27th International Workshop on

Evolutionary Rule-based
Machine Learning

IWERL 2024 (formerly iwlcs)

to be held as part of GECCO 2024 (The Genetic and Evolutionary Computation Conference), 14 to 18 July 2024 in Melbourne, Australia (online participation possible).

Download our printable call for papers here!

Aims and Scope of IWERL

Modern machine learning systems offer significant potential for addressing real-world challenges. However, a notable limitation of the majority of these systems is their ``black-box'' nature. The decision-making process of these models is often difficult to interpret, making it challenging for users to understand how a model arrived at a particular decision. The interpretability of decisions is critical in many real-world applications such as defense, biomedical, and lawsuits. Moreover, many modern systems require extensive memory, huge computational resources, and enormous training data, which can be resource-intensive and hinder their widespread adoption.  

Evolutionary rule-based machine learning (ERL) stands out for its ability to provide interpretable decisions. The majority of ERL systems generate niche-based solutions, require less memory, and can be trained using comparatively small data sets. A key factor that makes these models interpretable is the generation of human-readable rules. Consequently, the decision-making process of the ERL systems is interpretable, which is an important step toward eXplainable AI (XAI).

The International Workshop on Evolutionary Rule-based Machine Learning (IWERL), previously known as the International Workshop on Learning Classifier Systems (IWLCS), stands as a cornerstone within the vibrant history of GECCO. Celebrating its 27th edition, IWERL is one of the pioneer and successful workshops at GECCO. This workshop plays an important role in nurturing the future of evolutionary rule-based machine learning. It serves as a beacon for the next generation of researchers, inspiring them to delve deep into evolutionary rule-based machine learning, with a particular focus on Learning Classifier Systems (LCSs).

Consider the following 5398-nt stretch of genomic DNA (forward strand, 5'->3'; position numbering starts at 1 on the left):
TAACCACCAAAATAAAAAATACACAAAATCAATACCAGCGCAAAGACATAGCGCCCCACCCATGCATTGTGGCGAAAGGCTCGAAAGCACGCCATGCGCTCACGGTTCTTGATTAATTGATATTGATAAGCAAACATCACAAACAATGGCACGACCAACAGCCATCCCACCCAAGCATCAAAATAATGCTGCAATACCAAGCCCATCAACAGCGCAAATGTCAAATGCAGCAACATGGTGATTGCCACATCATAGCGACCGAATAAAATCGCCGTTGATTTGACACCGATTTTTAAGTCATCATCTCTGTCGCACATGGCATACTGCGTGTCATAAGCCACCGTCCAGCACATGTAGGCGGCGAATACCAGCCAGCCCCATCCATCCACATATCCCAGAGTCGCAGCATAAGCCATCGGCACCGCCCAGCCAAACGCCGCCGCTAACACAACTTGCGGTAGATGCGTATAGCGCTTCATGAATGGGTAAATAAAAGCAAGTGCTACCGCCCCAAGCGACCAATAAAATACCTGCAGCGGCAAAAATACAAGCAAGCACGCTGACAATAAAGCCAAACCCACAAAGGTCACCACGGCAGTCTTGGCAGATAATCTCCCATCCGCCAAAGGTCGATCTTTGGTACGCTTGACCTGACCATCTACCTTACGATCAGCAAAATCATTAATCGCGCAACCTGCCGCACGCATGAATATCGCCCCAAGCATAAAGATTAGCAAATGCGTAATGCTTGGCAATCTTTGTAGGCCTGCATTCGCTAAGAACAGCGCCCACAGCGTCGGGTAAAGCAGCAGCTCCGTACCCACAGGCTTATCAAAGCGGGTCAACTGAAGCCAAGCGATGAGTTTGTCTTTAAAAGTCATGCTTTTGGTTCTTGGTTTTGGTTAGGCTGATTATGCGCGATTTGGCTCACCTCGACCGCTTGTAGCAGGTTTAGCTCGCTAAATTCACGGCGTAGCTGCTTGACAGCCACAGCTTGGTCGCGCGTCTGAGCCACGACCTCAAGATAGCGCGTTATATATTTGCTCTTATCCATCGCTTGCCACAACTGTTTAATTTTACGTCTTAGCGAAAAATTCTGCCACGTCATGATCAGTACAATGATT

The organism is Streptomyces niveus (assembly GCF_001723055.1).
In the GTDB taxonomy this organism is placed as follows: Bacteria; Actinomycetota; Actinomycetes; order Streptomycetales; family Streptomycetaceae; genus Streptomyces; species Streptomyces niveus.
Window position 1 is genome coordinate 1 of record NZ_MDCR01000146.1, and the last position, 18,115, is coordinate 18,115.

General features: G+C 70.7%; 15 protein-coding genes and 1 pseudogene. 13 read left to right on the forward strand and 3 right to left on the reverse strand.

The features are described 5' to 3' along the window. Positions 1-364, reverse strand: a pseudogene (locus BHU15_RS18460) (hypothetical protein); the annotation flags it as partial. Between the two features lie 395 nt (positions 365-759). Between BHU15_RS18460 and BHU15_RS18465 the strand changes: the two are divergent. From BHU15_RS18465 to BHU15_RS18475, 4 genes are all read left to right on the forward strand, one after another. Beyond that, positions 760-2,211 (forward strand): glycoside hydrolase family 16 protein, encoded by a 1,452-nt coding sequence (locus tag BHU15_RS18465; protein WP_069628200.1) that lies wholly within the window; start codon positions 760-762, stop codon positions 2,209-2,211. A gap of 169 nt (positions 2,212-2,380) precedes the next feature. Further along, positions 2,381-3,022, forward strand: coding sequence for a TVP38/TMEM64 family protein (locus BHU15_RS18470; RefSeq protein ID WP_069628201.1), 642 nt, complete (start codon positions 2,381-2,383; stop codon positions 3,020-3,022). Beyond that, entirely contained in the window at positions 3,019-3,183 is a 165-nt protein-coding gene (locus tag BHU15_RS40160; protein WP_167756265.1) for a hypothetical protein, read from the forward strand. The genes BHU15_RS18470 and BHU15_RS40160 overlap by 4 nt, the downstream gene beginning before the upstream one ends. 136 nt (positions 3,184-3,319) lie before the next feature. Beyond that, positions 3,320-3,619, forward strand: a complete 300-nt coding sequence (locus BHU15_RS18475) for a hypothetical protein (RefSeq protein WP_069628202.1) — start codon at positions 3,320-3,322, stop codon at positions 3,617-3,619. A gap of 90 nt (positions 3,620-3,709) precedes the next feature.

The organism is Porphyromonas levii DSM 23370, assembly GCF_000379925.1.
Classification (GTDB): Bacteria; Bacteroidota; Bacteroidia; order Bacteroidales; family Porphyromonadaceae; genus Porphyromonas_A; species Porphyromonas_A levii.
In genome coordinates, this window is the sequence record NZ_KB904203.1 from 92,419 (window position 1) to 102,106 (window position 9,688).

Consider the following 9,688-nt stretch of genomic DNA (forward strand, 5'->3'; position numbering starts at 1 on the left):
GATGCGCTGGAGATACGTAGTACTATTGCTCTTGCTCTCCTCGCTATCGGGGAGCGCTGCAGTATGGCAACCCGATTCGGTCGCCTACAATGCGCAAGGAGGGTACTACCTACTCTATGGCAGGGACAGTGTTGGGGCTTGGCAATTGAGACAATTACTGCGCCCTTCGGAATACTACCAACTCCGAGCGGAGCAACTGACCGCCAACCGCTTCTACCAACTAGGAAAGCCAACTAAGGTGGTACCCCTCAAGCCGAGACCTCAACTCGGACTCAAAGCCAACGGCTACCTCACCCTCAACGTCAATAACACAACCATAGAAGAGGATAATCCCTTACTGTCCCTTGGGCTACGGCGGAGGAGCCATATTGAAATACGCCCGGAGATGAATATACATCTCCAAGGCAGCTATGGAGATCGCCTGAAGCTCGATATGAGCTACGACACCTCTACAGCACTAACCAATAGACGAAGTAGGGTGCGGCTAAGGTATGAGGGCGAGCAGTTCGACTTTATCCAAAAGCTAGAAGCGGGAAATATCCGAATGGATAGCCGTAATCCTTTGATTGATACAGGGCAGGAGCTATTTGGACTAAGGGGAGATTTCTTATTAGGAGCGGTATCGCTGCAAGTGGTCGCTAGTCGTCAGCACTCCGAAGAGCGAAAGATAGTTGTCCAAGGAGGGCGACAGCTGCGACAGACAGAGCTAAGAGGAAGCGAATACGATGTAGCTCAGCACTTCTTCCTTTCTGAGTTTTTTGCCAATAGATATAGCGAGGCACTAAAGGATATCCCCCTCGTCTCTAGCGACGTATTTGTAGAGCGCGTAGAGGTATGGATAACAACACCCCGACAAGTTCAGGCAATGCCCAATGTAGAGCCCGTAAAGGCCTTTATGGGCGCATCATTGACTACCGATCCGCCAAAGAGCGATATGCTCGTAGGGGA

ERL represents a collection of machine learning techniques that leverage the strengths of various metaheuristics to find an optimal set of rules to solve a problem. These methods have been developed using a diverse array of learning paradigms, including supervised learning, unsupervised learning, and reinforcement learning. ERL encompasses several prominent categories, such as Learning Classifier Systems, Ant-Miner, artificial immune systems, and fuzzy rule-based systems. The modes or model structures of these systems are optimized using evolutionary, symbolic, or swarm-based methods. The hallmark characteristic of the ERL models is their innate comprehensibility, which encompasses traits like explainability, transparency, and interpretability. This property has garnered significant attention within the machine learning community, aligning with the broader interest of Explainable AI.

This workshop is designed to provide a platform for sharing the research trends in the realm of ERL. It aims to highlight modern implementations of ERL systems for real-world applications and to show the effectiveness of ERL in creating flexible and eXplainable AI systems. Moreover, this workshop seeks to attract new interest in this alternative and often advantageous modelling paradigm.

Topics of interest include but are not limited to:


Submission deadline: 8 April 2024

Decisions due: 3 May 2024

Camera-ready version: 10 May 2024

Mandatory author registration deadline: as camera-ready

Why submit to IWERL ’24?

Your submission will

Submission Information

This workshop accepts two types of submissions:

Submissions must

Workshop Organization

Michael Heider

University of Augsburg (DE)